Cult of Luna Vertikal

Tue 29th January 2013


/incoming/cultofluna2012cd.jpgCult of Luna are back after a too-long five year gap since 2008's Eternal Kingdom. Has time dulled their oeuvre? Of course not.

I've read opinions elsewhere that the judgement is that Cult of Luna are a band that have managed to remain inventive in a genre they helped to spawn and that's exactly right. Post metal has seen its fair share of copyists, naming no names and many bands who would seek rightly to take the mantle from CoL. These include bands like Black Shape of Nexus, Amen Ra and bands of a similarly dark bent.

From the moment first track proper I: The Weapon kicks in, it's clear they have been working hard. Based on the fantastically modernist (still) film Metropolis by Fritz Lang, you can hear the influence raining through in drops. That essential rage that we've seen in the past is still there, but with an alien, creeping electronic element to the sound that belies any notion you had of the band before. Space-like and vast, it opens the band up to new depths. In the past, CoL's sound has been one bolstered by dark, creeping static coming from black boxes, here synths and retro organ sounds collide with the epic, hulking riffs to create a gargantuan sound that is filmic in the extreme.

The album is a long one, be warned, but it's a journey of sorts. The 18-minute (yes, that's correct) Vicarious Redemption plays out like a wild west scenario, subtle percussion clicks away slowly before guitars peal out of the wilderness and that familiar Cult of Luna bass sound reverberates. This is exciting, like knowing the likes of The Watchtower and Leave Me Here have stepped before and they are still preparing into the sixth minute in. This may well be the best song they've ever committed to tape. The vocals ring with a strange, digitised vibrato at points, but this makes it all the more majestic. Halfway through, you are thrust into an unexpected spacewalk, electronics turn Cult of Luna into a post metal dance band. Almost dubstep, but not as tacky, they add layer upon layer into the washing up bowl in your head until you have to delcare this should hands-down already be the album of the year.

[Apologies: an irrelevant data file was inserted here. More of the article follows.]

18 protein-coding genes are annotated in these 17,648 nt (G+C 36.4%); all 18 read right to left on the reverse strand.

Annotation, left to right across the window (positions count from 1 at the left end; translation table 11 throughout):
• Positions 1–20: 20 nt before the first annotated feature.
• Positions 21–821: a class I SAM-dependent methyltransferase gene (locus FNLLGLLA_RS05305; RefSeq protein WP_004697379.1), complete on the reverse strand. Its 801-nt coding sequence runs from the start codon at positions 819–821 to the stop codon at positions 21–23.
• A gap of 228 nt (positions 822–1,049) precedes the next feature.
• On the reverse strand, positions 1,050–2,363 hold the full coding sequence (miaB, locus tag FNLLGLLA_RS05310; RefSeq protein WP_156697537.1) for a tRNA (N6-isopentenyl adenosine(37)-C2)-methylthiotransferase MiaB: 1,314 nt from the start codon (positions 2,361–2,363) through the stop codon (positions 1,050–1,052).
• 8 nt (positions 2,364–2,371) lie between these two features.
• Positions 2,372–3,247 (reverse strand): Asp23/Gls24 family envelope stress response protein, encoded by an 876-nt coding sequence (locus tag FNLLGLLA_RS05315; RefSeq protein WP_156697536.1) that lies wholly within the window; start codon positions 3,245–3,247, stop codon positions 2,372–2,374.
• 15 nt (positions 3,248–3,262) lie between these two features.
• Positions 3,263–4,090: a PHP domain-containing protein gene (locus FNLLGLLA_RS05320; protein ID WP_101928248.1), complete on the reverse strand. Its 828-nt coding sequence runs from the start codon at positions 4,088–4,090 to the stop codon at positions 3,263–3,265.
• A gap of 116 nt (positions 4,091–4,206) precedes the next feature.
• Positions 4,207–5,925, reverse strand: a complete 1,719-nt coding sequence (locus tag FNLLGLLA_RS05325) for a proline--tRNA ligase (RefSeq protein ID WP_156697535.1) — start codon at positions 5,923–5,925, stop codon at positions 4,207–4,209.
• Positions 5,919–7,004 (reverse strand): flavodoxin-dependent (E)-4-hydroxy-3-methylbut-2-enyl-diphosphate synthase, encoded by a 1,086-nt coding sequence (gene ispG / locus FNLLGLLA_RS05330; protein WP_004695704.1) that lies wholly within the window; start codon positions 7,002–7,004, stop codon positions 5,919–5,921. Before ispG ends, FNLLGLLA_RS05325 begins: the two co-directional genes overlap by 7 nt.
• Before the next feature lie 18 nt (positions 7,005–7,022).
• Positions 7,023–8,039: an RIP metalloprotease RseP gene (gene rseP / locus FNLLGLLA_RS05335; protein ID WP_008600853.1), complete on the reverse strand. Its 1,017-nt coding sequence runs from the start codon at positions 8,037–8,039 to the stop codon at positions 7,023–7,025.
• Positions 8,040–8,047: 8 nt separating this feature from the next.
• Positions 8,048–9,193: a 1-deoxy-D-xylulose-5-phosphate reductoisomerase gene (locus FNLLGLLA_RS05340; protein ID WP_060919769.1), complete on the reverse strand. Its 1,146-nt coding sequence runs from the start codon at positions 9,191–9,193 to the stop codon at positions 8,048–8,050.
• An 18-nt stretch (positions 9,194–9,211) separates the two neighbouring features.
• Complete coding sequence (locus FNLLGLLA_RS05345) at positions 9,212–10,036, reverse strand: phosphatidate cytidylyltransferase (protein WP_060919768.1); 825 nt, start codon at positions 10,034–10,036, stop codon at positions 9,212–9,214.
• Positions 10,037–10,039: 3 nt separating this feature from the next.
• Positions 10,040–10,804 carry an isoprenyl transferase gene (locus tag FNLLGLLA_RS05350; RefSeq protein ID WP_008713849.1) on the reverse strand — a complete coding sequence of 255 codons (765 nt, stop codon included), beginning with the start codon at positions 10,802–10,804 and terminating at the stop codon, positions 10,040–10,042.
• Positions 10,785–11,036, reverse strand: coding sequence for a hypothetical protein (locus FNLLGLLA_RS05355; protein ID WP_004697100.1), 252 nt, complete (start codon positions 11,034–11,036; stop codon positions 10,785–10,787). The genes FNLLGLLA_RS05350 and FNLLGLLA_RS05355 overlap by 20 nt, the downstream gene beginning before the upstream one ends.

The space theme continues, with wildly thrashing static and radio interference colliding with vocals on The Sweep and the sound of a metallic army advancing via the epic Syncronicity which burns and crackles with shifting effects serving as an undercurrent.

If you're still reading, well done, but also you'll need the kind of stamina that takes to get through the album in one sitting. It's as thick as treacle but if you are taken in by the multitude of layers here, you'll not mind that time is slipping away.

Gushing as this review is, it's simply warranted, In Awe Of is a city on the moon being built, steadily and without emotion. There's hints of latter-day Mogwai in here too, intelligent and distant in equal measure. The band allow themselves to get lost in the sound in a way they simply never have before and it's too their credit. Where Isis peaked too early, CoL are building to an almighty dominance and Vertikal is a current high peak. Let's hope this continues onwards and upwards.


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    •  mikemike
    • Add your comments here!
    •  cbamber85cbamber85
    • It's an amazing album, their best yet. You can stream it here.
    •  Wez TDJWez TDJ
    • I like this album. ALOT!
    •  GarethGareth
    • Is it bad that I wish it was all like the first track, the Vangelis meets 80's John Carpenter soundtrack electro number?